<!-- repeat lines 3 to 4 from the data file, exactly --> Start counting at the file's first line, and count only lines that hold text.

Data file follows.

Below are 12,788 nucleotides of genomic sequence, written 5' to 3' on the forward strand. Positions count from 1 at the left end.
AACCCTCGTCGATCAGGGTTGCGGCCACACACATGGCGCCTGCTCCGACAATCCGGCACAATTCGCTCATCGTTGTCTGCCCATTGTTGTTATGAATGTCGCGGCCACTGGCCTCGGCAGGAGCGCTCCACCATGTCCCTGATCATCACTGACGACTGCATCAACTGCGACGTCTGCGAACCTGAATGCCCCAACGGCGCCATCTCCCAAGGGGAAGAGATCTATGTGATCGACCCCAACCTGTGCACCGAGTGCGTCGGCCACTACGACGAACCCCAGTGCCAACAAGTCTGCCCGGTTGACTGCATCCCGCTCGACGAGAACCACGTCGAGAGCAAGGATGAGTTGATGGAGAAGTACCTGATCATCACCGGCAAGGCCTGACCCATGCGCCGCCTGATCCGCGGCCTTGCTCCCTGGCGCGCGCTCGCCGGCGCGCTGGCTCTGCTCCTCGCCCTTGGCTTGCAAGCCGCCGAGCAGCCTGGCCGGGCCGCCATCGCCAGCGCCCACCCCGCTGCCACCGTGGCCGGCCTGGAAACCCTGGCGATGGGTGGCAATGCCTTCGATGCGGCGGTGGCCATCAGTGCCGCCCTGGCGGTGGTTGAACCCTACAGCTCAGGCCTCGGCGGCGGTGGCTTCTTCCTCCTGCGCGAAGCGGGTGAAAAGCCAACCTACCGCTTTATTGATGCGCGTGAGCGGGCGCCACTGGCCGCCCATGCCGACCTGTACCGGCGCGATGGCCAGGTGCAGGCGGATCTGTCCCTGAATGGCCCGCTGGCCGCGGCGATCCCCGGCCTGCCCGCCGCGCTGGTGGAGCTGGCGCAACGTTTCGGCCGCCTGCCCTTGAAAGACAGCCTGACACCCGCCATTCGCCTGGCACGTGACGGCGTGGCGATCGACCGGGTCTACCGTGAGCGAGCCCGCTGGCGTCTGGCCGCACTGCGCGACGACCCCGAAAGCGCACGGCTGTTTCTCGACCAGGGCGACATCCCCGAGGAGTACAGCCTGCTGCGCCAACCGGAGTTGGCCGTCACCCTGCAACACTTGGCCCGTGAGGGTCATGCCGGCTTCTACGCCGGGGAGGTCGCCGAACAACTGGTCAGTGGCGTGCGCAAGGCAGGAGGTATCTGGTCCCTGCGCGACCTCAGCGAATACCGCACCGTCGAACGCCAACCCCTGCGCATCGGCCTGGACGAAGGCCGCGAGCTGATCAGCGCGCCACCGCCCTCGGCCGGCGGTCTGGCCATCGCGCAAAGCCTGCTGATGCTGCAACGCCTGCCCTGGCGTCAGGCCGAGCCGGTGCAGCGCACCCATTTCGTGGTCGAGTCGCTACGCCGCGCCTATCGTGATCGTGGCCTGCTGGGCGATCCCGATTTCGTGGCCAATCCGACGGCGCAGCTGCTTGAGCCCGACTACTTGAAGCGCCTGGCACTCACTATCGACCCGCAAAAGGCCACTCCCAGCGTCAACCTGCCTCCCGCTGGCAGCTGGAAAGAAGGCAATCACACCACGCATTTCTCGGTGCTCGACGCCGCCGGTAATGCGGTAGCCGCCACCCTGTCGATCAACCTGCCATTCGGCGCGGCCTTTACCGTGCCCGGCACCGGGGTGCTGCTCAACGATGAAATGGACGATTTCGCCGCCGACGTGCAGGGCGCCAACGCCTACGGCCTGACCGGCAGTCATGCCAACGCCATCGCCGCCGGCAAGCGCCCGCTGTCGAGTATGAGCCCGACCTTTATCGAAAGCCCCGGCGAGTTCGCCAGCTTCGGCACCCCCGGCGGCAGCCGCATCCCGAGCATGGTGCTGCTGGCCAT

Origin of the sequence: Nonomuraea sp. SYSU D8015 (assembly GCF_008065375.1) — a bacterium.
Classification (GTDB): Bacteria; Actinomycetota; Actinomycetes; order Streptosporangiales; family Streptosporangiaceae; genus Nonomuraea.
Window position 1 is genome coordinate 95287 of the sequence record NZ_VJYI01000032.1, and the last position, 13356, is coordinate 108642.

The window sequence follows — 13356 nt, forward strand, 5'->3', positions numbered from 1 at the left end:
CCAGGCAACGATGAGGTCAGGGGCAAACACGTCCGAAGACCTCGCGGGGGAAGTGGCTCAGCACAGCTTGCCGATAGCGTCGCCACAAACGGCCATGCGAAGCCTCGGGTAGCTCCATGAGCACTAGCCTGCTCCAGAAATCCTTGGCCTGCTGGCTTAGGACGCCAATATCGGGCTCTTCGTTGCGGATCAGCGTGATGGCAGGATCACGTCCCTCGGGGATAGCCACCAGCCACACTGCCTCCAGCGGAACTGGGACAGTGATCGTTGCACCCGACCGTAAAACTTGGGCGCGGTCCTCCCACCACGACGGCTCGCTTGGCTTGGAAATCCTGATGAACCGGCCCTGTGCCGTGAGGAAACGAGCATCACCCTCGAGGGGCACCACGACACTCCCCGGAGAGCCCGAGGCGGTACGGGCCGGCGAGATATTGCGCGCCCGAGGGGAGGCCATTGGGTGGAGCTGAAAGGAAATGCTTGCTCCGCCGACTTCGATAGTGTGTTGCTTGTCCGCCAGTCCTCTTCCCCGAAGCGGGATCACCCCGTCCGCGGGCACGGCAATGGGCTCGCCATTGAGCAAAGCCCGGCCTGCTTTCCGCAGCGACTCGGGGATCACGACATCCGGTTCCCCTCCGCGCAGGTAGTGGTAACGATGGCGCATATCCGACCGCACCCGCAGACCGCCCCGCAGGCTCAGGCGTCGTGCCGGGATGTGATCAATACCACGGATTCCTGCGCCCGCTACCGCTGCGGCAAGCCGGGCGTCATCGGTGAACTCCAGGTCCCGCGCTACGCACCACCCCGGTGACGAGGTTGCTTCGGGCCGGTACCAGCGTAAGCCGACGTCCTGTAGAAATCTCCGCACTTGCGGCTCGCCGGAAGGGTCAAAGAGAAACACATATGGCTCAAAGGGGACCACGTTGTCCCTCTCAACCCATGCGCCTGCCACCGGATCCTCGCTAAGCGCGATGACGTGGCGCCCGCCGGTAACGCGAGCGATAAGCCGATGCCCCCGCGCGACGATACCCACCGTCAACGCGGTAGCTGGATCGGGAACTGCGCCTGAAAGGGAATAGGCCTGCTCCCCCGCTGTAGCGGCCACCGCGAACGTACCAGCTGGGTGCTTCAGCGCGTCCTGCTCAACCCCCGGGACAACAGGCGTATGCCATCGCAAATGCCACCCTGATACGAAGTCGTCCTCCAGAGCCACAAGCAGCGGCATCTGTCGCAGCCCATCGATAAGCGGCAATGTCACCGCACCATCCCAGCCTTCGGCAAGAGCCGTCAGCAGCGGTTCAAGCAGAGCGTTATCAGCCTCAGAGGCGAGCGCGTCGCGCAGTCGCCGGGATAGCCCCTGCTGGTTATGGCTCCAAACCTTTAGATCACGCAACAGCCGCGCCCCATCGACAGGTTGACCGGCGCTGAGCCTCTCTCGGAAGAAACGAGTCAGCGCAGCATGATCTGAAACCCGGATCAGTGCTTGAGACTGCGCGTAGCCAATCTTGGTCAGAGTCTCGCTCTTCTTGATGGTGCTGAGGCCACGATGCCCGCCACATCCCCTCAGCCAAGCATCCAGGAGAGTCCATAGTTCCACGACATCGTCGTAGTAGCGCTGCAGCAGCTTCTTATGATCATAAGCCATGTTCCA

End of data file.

Origin of the sequence: Nonomuraea sp. SYSU D8015 (assembly GCF_008065375.1) — a bacterium.
Classification (GTDB): Bacteria; Actinomycetota; Actinomycetes; order Streptosporangiales; family Streptosporangiaceae; genus Nonomuraea.